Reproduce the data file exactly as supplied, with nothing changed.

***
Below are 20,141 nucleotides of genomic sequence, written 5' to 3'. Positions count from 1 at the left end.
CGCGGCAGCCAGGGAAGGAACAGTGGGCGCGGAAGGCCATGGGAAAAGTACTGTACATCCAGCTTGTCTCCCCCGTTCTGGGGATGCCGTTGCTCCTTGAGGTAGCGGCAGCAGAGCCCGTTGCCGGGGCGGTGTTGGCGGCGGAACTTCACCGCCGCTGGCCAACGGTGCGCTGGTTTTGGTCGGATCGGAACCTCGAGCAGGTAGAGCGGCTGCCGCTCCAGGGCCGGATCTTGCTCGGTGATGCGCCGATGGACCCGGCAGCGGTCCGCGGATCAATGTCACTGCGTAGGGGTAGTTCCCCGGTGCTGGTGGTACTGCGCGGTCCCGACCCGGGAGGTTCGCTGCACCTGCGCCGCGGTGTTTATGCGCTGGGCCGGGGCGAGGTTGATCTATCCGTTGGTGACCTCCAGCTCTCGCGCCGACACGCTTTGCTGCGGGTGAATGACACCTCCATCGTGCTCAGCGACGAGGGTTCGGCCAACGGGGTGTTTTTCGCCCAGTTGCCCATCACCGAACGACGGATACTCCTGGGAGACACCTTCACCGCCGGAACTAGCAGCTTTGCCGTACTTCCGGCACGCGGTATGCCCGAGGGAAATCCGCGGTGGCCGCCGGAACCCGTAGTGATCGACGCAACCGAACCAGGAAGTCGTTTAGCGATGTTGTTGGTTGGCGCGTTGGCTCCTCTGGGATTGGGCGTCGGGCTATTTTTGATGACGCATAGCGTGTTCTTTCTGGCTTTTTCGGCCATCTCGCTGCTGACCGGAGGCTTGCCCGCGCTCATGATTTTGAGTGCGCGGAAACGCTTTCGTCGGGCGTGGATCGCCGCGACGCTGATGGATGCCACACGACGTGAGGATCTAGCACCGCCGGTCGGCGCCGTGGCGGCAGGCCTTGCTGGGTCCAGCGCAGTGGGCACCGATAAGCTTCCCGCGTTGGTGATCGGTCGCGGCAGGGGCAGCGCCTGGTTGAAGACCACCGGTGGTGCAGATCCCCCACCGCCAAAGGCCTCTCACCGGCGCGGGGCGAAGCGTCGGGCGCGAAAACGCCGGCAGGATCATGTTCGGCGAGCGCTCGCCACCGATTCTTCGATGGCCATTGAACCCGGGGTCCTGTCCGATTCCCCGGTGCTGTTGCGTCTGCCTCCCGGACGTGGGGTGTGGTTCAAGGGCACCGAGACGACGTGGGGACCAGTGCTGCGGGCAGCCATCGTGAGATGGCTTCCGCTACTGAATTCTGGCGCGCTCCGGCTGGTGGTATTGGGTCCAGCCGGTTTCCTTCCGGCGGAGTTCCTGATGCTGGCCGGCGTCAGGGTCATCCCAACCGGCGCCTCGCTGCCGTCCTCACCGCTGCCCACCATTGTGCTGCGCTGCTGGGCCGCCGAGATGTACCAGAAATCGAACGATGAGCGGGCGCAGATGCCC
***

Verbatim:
Below are 20,141 nucleotides of genomic sequence, written 5' to 3'. Positions count from 1 at the left end.
CGCGGCAGCCAGGGAAGGAACAGTGGGCGCGGAAGGCCATGGGAAAAGTACTGTACATCCAGCTTGTCTCCCCCGTTCTGGGGATGCCGTTGCTCCTTGAGGTAGCGGCAGCAGAGCCCGTTGCCGGGGCGGTGTTGGCGGCGGAACTTCACCGCCGCTGGCCAACGGTGCGCTGGTTTTGGTCGGATCGGAACCTCGAGCAGGTAGAGCGGCTGCCGCTCCAGGGCCGGATCTTGCTCGGTGATGCGCCGATGGACCCGGCAGCGGTCCGCGGATCAATGTCACTGCGTAGGGGTAGTTCCCCGGTGCTGGTGGTACTGCGCGGTCCCGACCCGGGAGGTTCGCTGCACCTGCGCCGCGGTGTTTATGCGCTGGGCCGGGGCGAGGTTGATCTATCCGTTGGTGACCTCCAGCTCTCGCGCCGACACGCTTTGCTGCGGGTGAATGACACCTCCATCGTGCTCAGCGACGAGGGTTCGGCCAACGGGGTGTTTTTCGCCCAGTTGCCCATCACCGAACGACGGATACTCCTGGGAGACACCTTCACCGCCGGAACTAGCAGCTTTGCCGTACTTCCGGCACGCGGTATGCCCGAGGGAAATCCGCGGTGGCCGCCGGAACCCGTAGTGATCGACGCAACCGAACCAGGAAGTCGTTTAGCGATGTTGTTGGTTGGCGCGTTGGCTCCTCTGGGATTGGGCGTCGGGCTATTTTTGATGACGCATAGCGTGTTCTTTCTGGCTTTTTCGGCCATCTCGCTGCTGACCGGAGGCTTGCCCGCGCTCATGATTTTGAGTGCGCGGAAACGCTTTCGTCGGGCGTGGATCGCCGCGACGCTGATGGATGCCACACGACGTGAGGATCTAGCACCGCCGGTCGGCGCCGTGGCGGCAGGCCTTGCTGGGTCCAGCGCAGTGGGCACCGATAAGCTTCCCGCGTTGGTGATCGGTCGCGGCAGGGGCAGCGCCTGGTTGAAGACCACCGGTGGTGCAGATCCCCCACCGCCAAAGGCCTCTCACCGGCGCGGGGCGAAGCGTCGGGCGCGAAAACGCCGGCAGGATCATGTTCGGCGAGCGCTCGCCACCGATTCTTCGATGGCCATTGAACCCGGGGTCCTGTCCGATTCCCCGGTGCTGTTGCGTCTGCCTCCCGGACGTGGGGTGTGGTTCAAGGGCACCGAGACGACGTGGGGACCAGTGCTGCGGGCAGCCATCGTGAGATGGCTTCCGCTACTGAATTCTGGCGCGCTCCGGCTGGTGGTATTGGGTCCAGCCGGTTTCCTTCCGGCGGAGTTCCTGATGCTGGCCGGCGTCAGGGTCATCCCAACCGGCGCCTCGCTGCCGTCCTCACCGCTGCCCACCATTGTGCTGCGCTGCTGGGCCGCCGAGATGTACCAGAAATCGAACGATGAGCGGGCGCAGATGCCC